(f) Nurse-Family Partnership and other voluntary, evidence-based maternal-infant and early childhood home visiting programs offered in California were recognized in 2020 by the Office of the Surgeon General as primary and secondary prevention strategies to reduce adverse health and child development effects of toxic stress attributable to adverse childhood experiences and to prevent intergenerational transmission of ACEs. Further, research cited by the Surgeon General affirms “prenatal initiation of home visiting most successfully prevented child abuse, especially when mothers enrolled at or before a gestational age of 24 weeks.”
(g) Data collected by Nurse-Family Partnership indicates over 90 percent of expectant participants who give birth in the program are enrolled in Medi-Cal for pregnancy, delivery, and postpartum coverage.
(h) More than 20 other states have identified Medicaid benefits through which the activities and services delivered by nonphysician medical professionals in the home in the course of evidence-based maternal-infant and early childhood home visits can be consistently and adequately reimbursed.
(i) Lack of inclusion of evidence-based maternal-infant and early childhood home visiting services as covered services for pregnant people, parents, infants, and children within the State Plan disincentivizes Medi-Cal managed care plans from consistently contracting with evidence-based maternal-infant and early childhood home visiting providers for these services.
(j) Inconsistent ability for evidence-based maternal-infant and early childhood home visiting providers to leverage Medi-Cal reimbursement for activities and services delivered through the course of home visit encounters has perpetuated inequitable access of these critical services in ways that are exacerbated in rural and other communities with fewer resources than more densely populated communities.

SEC. 2.

 Section 123491 of the Health and Safety Code is amended to read:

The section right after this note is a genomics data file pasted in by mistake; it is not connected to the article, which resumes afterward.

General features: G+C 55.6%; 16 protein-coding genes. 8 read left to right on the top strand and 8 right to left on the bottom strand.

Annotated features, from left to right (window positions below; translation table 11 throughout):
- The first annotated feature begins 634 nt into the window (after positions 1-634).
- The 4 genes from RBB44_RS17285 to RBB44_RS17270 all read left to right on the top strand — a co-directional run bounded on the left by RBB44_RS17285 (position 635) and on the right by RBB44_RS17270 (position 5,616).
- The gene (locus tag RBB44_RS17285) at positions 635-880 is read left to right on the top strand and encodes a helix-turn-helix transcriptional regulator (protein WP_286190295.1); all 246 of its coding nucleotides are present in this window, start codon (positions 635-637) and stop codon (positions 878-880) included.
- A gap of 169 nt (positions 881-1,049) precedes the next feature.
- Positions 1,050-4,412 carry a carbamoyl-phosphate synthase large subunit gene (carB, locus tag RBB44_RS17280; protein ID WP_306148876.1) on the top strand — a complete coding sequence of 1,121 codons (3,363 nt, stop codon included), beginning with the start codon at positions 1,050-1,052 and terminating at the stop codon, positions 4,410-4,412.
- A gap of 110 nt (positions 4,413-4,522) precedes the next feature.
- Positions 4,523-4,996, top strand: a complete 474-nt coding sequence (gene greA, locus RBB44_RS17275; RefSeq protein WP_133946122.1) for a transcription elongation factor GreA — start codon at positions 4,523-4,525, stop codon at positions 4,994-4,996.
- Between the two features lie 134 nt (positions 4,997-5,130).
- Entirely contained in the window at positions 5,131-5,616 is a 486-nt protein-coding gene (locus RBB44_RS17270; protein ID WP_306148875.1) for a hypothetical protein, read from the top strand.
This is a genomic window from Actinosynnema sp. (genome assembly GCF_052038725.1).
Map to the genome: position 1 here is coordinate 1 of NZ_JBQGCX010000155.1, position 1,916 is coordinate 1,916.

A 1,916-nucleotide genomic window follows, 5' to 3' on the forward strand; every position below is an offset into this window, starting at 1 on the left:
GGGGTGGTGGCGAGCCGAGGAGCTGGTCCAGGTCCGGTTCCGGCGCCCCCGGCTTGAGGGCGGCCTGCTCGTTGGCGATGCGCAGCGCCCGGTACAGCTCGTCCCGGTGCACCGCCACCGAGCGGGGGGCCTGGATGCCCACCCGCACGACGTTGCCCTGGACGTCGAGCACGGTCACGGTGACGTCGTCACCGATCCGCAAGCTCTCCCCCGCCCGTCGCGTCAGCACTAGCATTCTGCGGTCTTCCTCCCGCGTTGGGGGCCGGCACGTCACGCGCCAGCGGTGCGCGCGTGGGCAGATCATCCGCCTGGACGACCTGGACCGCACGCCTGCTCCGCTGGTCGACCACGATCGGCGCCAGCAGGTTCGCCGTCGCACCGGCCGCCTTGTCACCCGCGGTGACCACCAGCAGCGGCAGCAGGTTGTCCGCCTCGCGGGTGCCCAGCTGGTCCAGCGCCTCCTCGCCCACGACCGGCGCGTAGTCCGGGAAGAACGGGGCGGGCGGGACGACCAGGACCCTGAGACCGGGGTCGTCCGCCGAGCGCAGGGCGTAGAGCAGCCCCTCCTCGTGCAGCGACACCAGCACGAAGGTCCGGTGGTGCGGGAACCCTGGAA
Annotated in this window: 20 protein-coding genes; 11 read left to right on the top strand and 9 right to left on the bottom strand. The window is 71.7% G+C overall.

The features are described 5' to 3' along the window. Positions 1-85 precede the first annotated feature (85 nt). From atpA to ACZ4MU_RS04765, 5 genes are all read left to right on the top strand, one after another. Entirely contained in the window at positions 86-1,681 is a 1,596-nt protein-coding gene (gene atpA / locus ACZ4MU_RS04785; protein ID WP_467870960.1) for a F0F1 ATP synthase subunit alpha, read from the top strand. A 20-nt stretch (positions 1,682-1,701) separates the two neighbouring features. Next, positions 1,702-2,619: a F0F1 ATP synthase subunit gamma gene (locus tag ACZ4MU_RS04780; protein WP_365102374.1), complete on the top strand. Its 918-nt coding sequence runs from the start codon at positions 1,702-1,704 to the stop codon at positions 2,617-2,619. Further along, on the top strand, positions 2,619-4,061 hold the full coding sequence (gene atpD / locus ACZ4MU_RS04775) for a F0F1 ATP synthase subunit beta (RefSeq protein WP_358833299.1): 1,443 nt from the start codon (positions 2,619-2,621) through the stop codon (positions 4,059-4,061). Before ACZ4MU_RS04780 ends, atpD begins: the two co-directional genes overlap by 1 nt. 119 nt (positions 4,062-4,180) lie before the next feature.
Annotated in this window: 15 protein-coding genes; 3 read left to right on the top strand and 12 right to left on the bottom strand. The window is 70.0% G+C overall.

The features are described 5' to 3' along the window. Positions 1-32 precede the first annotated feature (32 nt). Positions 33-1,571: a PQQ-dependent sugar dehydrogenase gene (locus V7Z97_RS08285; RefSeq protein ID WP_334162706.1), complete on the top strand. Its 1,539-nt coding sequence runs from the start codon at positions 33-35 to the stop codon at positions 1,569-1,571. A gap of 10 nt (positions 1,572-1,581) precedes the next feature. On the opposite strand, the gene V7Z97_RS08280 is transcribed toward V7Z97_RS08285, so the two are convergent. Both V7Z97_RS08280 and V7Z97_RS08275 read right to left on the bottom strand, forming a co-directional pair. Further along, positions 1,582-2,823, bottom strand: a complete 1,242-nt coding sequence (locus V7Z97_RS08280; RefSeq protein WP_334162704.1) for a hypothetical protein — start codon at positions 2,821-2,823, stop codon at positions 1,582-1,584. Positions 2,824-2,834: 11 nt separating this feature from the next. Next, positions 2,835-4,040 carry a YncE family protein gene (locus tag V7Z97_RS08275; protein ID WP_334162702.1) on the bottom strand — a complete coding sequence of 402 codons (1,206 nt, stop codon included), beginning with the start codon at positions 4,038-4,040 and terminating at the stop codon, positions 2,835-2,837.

123491.
 (a) There is hereby established a voluntary nurse home visiting grant program for expectant first-time mothers, their children, and their families, to be administered by the department pursuant to Section 123492. The program may be cited as the Nurse-Family Partnership program.
(b) The goals and objectives of the program shall be the same as, but shall not be limited to, those in the community-based comprehensive perinatal health care system as set forth in Section 123505.
(c) The department shall adopt regulations for the implementation of this section in accordance with Section 123516.
(d) (1) The California Health and Human Services Agency shall consult with stakeholders from diverse geographical regions of the state to identify mechanisms to improve the state and counties’ ability to effectively draw down Medi-Cal funding for evidence-based maternal-infant and early childhood home visiting encounters. The agency shall consider all of the following in identifying benefit authorities and scope of coverage for activities and services delivered by covered providers in fidelity with model requirements for evidence-based maternal, infant, and early childhood home visiting programs:
(A) Extent of current use of federal and nonfederal reimbursement under existing Medi-Cal benefits to be sustained.
(B) Variety of screening, assessment, health education, care coordination, and case management activities provided in the home by nonphysician health care providers within the prenatal year following pregnancy, and early childhood phases of maternal-infant and early childhood home visiting programs.
(C) Identification of any eligible funds to serve as sources of nonfederal match.
(2) Consulted stakeholders shall include, but not be limited to, representatives of any of the following:
(A) Developers of evidence-based home visiting models authorized through the California Home Visiting and CalWORKS Home Visiting programs.
(B) Local health jurisdictions’ divisions, including maternal, child, and adolescent health, human services, and behavioral health divisions.
(C) The California Children and Families Commission.
(D) Medi-Cal managed care organizations.
(E) Others with expertise in perinatal, maternal, and infant health.